“He has a pretty good basketball IQ. That’s one of the things you don’t teach. He is relentless in his work ethic. He has lateral quickness and a big wingspan.”

Silas, according to Patton, also has a 3.6 grade point average, the highest on the team, and is assuredly a student-athlete, a tribute to the way his parents, James and wife Vanessa, emphasized the classroom.

“That says a lot about the kid and the push he received,” Patton said. “He gets it.”

Silas’ top attribute? No secret there. It’s his stylish scoring, inside and outside.

“He has the ability to score in a number of different ways,” said Patton said, comparing Silas generally to ex-Davidson star Stephen Curry, now in the NBA.

That’s a heady comparison, but Silas knows that’s where he wants to go.

“I definitely have goals,” Xavier Silas said. “I would like to be playing at the next level in a couple of years. I think everyone who is playing at this level has that dream.”

James Silas, who makes frequent trips from Texas to Illinois to watch Xavier’s games, said it’s a thrill to see him grow and improve.

“I am proud,” said the elder Silas, now 61. “Not only did I have a chance to grow up and do the things I did, but to have him come behind me and have the career he’s having is great. I’m living it all over again.”

James Silas grew up working in the cotton fields of Louisiana. Family finances were a lot better when Xavier grew up. “He went to prep schools, blah, blah, blah,” James said.

Just maybe Xavier isn’t as hungry because his upbringing was easier, but dad reminds him what he must do to succeed. “I want him to be more aggressive,” James said. “He needs to improve his defense. When you look at a great player, a great player does everything.”

It would be understandable if father and son joked about who is the best, but Xavier said that doesn’t happen.

“You can’t really tease anyone when they’ve been an all-star,” Xavier said.

And heck, James admits that his son “has longer range” shooting from outside than he did. It’s not exactly a word duel.

***
Barely over two minutes into the Eastern Illinois-Northern Illinois Bracketbuster game at Lantz Arena last Saturday Silas had twice passed to teammates leading to baskets and twice nailed fast-break buckets.

Panther Coach Mike Miller called time out. After studying Huskie game film this was exactly what he was worried about, Silas going off in a hurry. It was against the game-plan rules.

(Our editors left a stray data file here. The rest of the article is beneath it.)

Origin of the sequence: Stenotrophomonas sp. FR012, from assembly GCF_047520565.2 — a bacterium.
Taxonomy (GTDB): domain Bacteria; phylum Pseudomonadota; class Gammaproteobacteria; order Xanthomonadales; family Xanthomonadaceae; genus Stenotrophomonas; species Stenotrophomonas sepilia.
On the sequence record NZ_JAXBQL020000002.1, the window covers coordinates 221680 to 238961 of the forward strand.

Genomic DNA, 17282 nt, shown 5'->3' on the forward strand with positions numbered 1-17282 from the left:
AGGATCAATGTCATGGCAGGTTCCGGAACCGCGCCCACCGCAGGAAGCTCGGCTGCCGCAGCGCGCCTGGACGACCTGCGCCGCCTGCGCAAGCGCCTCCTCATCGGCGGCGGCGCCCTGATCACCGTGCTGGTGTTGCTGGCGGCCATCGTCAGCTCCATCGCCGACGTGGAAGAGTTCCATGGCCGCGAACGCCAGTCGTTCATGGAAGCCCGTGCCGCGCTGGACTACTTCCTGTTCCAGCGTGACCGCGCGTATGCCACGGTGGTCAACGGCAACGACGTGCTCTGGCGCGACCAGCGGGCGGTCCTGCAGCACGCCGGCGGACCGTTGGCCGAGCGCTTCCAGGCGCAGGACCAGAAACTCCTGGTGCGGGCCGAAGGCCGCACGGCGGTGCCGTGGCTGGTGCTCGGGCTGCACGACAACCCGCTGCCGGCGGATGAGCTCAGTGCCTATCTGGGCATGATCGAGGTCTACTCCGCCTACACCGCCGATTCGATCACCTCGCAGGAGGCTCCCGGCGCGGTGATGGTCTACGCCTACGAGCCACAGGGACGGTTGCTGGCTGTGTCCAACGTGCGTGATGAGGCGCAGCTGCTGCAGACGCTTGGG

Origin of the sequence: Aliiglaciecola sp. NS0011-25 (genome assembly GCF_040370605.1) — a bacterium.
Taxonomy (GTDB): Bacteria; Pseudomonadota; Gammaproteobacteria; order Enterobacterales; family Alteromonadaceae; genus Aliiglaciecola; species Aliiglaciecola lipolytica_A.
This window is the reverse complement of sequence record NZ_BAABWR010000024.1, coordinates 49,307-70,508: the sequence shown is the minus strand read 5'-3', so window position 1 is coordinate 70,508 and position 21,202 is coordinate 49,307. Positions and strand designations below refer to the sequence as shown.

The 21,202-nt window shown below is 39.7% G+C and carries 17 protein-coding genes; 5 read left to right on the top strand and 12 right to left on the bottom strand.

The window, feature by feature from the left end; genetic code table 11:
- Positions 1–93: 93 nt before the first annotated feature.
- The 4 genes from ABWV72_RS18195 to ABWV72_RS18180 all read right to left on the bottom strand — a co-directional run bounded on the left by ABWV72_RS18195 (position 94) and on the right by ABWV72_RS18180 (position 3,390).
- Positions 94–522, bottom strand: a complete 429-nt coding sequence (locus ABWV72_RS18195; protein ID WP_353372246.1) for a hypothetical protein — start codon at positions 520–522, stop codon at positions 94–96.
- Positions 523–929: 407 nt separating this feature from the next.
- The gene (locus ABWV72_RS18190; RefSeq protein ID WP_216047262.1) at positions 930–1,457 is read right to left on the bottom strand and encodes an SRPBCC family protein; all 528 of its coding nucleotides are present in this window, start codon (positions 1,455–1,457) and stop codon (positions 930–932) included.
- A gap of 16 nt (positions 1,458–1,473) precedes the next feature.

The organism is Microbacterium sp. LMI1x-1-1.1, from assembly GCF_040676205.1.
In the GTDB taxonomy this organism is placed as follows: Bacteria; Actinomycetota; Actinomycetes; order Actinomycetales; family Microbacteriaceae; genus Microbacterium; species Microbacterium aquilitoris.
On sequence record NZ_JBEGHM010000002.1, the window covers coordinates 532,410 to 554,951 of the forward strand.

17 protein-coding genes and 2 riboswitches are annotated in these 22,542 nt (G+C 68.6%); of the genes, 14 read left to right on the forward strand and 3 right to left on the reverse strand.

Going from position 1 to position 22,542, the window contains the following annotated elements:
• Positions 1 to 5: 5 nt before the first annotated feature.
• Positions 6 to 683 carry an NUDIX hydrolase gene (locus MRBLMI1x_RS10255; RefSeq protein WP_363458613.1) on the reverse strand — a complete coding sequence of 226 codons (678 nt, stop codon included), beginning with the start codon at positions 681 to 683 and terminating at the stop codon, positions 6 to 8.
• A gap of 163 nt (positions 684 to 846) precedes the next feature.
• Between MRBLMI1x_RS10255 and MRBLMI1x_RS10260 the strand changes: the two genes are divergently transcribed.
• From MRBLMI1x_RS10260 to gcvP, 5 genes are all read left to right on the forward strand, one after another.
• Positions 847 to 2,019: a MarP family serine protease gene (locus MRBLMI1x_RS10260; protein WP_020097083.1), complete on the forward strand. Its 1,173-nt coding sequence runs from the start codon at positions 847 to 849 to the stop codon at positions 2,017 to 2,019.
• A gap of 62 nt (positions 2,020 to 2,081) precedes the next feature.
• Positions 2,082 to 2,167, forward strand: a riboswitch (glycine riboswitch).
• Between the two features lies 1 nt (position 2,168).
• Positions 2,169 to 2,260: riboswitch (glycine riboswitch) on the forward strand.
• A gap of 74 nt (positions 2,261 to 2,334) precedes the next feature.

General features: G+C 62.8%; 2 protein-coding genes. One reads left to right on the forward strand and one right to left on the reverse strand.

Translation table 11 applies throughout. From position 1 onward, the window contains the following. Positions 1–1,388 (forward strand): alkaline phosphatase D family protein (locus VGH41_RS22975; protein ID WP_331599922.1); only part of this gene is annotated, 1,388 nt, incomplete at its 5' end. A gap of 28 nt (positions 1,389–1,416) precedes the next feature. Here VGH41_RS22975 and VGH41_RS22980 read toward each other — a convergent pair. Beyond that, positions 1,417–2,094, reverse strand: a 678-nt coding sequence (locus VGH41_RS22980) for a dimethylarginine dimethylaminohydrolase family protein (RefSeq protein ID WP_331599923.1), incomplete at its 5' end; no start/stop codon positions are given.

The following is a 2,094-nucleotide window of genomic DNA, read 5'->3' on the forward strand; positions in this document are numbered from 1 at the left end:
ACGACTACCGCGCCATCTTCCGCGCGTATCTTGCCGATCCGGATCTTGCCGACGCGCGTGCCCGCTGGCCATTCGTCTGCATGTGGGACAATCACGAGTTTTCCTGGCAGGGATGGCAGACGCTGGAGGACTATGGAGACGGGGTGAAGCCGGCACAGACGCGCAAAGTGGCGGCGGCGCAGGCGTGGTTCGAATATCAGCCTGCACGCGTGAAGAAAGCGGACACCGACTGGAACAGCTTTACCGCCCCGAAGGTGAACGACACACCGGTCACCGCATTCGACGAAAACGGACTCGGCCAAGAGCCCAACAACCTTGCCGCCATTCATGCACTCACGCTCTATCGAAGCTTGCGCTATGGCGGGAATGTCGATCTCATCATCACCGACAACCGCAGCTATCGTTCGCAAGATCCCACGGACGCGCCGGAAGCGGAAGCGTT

“They do such a good job of moving him around,” Miller said. “He’s got a knack (for scoring). He does a good job of getting contact, too. In the college game today it’s difficult to average 20 points a game.”

Silas has NFL cornerback type biceps, long arms decorated with tattoos, and long legs. His black hair is closely cropped and he has a thin black beard and mustache. If his ‘do was an Afro he would resemble Walt Frazier.

A predator always looking for a tiny opening, Silas’ long strides can eat up the court in a gallop on the fast break. In the half-court offense he is constantly running the baseline and wings to get open with occasional pause at the top of the key.

In a seesaw game of considerable entertainment for the nearly 2,000 fans, Eastern Illinois of the Ohio Valley Conference hung on for a 73-70 win to raise its record to 16-11, while Northern Illinois fell to 8-18. There have been many close-call losses for the Huskies like this one. The only real chance they have to at least jell and make noise is in early March.

“My goal now is to win the MAC tournament,” Silas said.

Against Eastern, Silas had moments of brilliance, but it was not his finest game. He scored 19 points and fouled out. Eastern’s trapping zone regularly double-teamed Silas and the strategy contained him. Many times it seemed as if it was about to bust out, but the Panthers managed to keep Silas’ output under control.

“He was kind of relegated to jump shots,” Patton said.

After a shower, Silas was wrapped up in a ski hat and team sweat suit for the bus ride back to campus that would last three-plus hours. It almost sounded restful, but Silas said it wouldn’t be.

“It’s going to be a long ride,” he said. “I won’t be able to go to sleep after a loss like this.”

Under the cloudy night sky as the bus hurtled north along I-57, there was plenty of time for the X Man to ruminate over what went wrong, but to also contemplate a future that would definitely look bright in the morning.
rlee
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Postby rlee » Sat Feb 12, 2011 2:35 pm

rlee
President
 
Posts: 7706
Joined: Mon Apr 09, 2007 5:42 pm
Location: sacramento